Tuesday, 28 May 2013

Predators on the lochs

Sunday, 26 June 2011

Predators on the lochs

Photo 01 - a small goosander family yesterday.
Predators on the lochs
Reports come in all year round about the numbers of predatory birds spotted on the lochs. The contingent comprises of Cormorant, Heron and the saw billed ducks Merganser, and Goosander. The Osprey is excluded from this discourse due to their special status and low number.
These predators now much increased in number according to anecdotal reports received by us from 2005 onwards. Such predators can take a heavy toll on young fish (goosander typically take prey from 2-6 inches but for Cormorants the range is much larger as is the daily amount consumed) and are an added problem in habitat management we could do without!The number reported to us appears to be increasing. This increase is also reflected by statutory bodies in their own studies. Statutory bodies are reluctant to grant licences to cull these predators with licences being granted invariably for the protection of young salmon
The Tweed Commission were granted a licence to cull 80 Goosander and 15 Cormorant for the year used to cull birds in protection of the smolt run. Areas such as St Mary’s Loch being much lower in economic status receiving scant attention. We have no firm figures for the number and species of fish predated but I would suggest one can safely assume that the annual appearance of all these predators is not due to the stunning scenery and that a good living is to be had fishing for our stock of fish! What can we do then to lessen the problem?
In truth probably nothing, we could try and scare birds noted on the lochs but this would probably have no effect and in any case would be completely impractical. In the case of Cormorants whose natural habitat is the sea more work needs to be done to ascertain why they come so far inland. That they are efficient predators of fish is beyond dispute, one need only to look to Loch Leven where a researcher gave the following numbers of fish taken by Cormorants over a 7 month period in 2001 – Brown Trout 41,617 – 128,248, and Rainbow Trout - 830 - 12,454 with fish up to 16 inches being taken clearly showing an unsustainable state of affairs! The mighty Loch Leven once described as the “Wembley “of the angling world is now but a dilapidated park on an inner city housing estate engineered by Cormorants!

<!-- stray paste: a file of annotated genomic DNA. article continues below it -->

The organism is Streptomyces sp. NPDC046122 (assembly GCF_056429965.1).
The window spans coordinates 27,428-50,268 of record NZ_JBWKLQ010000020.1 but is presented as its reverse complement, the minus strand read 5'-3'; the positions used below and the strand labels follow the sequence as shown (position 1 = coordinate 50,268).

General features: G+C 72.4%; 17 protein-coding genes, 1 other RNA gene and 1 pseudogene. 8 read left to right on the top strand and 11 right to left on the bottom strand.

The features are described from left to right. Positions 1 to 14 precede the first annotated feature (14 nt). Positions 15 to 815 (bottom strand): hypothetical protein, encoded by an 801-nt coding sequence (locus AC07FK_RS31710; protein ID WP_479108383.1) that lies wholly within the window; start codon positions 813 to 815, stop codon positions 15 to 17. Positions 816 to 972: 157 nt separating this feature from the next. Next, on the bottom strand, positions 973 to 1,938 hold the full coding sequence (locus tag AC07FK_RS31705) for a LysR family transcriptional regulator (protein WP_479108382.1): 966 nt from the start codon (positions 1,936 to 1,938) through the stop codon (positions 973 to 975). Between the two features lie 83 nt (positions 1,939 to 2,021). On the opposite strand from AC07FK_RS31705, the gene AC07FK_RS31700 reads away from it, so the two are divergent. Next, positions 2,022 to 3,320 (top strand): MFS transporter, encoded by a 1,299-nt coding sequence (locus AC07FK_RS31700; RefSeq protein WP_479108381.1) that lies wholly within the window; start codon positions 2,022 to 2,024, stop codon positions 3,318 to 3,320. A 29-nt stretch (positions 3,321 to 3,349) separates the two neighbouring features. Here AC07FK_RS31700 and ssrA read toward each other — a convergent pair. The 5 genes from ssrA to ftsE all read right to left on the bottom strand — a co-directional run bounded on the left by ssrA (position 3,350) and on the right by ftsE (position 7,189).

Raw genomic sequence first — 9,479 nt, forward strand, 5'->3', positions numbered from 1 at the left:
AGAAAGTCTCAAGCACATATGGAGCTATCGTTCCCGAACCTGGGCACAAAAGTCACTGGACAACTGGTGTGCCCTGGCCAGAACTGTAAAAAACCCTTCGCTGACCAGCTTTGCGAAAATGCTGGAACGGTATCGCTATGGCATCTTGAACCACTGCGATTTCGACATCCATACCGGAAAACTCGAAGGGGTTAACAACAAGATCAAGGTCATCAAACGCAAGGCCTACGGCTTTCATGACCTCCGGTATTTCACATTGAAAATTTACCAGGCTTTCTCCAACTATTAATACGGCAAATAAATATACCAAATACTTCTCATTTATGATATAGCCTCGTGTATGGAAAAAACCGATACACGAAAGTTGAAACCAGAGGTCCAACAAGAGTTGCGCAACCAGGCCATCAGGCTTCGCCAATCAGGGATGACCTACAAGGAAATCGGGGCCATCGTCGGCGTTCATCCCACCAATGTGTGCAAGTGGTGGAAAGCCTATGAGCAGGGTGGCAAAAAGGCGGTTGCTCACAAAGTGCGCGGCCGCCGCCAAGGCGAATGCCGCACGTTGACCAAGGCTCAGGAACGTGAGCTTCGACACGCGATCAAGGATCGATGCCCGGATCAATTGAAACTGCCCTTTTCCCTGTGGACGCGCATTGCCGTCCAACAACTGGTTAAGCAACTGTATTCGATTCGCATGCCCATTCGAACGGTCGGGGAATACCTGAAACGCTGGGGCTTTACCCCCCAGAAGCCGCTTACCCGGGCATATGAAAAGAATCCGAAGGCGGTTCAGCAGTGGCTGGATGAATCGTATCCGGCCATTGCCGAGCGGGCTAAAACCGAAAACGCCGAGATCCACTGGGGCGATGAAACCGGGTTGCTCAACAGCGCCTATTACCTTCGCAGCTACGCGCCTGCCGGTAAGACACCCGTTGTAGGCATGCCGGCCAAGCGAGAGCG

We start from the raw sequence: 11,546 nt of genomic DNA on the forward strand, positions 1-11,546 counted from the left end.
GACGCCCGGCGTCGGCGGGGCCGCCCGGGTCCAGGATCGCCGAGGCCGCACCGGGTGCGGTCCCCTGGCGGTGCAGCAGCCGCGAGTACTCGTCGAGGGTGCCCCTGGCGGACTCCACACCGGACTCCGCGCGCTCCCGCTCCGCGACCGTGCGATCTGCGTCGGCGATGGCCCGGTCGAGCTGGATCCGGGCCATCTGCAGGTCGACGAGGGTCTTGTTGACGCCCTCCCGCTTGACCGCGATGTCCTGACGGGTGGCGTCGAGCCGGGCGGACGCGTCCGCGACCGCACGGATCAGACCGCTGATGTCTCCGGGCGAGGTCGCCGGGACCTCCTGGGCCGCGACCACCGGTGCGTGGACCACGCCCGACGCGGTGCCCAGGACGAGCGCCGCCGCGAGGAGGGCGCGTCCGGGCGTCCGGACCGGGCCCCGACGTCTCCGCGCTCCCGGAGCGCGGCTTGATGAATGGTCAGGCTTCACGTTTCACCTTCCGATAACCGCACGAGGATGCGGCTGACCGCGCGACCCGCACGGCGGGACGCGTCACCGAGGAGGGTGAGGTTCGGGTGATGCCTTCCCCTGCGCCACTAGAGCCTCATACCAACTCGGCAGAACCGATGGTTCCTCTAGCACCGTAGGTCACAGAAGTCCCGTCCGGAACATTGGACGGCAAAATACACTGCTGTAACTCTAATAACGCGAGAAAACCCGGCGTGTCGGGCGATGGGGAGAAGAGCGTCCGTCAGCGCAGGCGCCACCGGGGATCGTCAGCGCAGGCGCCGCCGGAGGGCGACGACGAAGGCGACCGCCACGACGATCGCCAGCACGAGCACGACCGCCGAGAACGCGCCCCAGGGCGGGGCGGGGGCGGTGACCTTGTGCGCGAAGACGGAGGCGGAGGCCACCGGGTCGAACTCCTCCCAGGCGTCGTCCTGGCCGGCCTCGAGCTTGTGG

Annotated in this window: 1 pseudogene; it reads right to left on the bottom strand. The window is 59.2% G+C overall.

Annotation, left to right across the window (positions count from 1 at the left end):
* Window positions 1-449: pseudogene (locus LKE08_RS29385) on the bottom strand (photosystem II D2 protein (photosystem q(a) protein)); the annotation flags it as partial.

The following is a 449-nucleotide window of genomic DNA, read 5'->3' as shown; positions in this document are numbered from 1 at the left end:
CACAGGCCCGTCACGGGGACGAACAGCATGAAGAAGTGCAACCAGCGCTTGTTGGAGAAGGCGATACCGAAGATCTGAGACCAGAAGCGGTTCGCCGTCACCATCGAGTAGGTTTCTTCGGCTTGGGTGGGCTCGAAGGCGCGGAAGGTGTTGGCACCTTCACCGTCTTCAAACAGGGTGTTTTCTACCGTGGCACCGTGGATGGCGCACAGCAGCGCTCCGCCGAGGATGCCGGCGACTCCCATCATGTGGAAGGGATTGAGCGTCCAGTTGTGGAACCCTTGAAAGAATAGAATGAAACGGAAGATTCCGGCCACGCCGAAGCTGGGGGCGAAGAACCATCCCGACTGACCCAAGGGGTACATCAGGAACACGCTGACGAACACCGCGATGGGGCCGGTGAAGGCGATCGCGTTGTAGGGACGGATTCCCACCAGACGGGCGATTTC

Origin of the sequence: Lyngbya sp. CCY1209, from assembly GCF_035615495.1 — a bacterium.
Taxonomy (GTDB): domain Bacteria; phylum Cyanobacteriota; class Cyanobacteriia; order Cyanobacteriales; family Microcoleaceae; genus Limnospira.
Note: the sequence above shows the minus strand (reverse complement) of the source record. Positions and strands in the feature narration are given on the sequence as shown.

Those in favour of maintaining Cormorant numbers point to an analogous state of affairs with the Pike in that both predators clean up diseased and sickly fish. Undoubtedly this is true but Cormorants do not predate the weak and frail exclusively, they are opportunists and will attack whatever is in their line of sight. Even large prey is attacked and many fish later die of the infected lesions inflicted especially by Cormorants. Small populations of these predators could be sustained; it is the huge increase in numbers that cause the imbalance and subsequent over predation. Pike control their own populations Cormorants do not!
Powerful lobby groups such as the RSPB, and statutory bodies such as SNH and others appear to support the current situation of minimal intervention and whilst there is a case for their stance I believe there is a much heftier case for a more objective look and balanced approach to this emotive subject. Lower profile venues such as ours will never realise the headlines generated by Loch Leven but will still suffer the inevitable decline brought about by these predators! If that were not enough the biodiversity of the area being predated by these creatures is put at serious risk! The photo above (01) shows a Goosander family somewhat short of the usual number of offspring of 12 – 14. It is of great concern to many that there is never any middle ground anymore it always has to be one extreme or the other! Doesn’t bode well for the future methinks!
Photo 02 - The exquisite Dog Rose!
Inter club competition.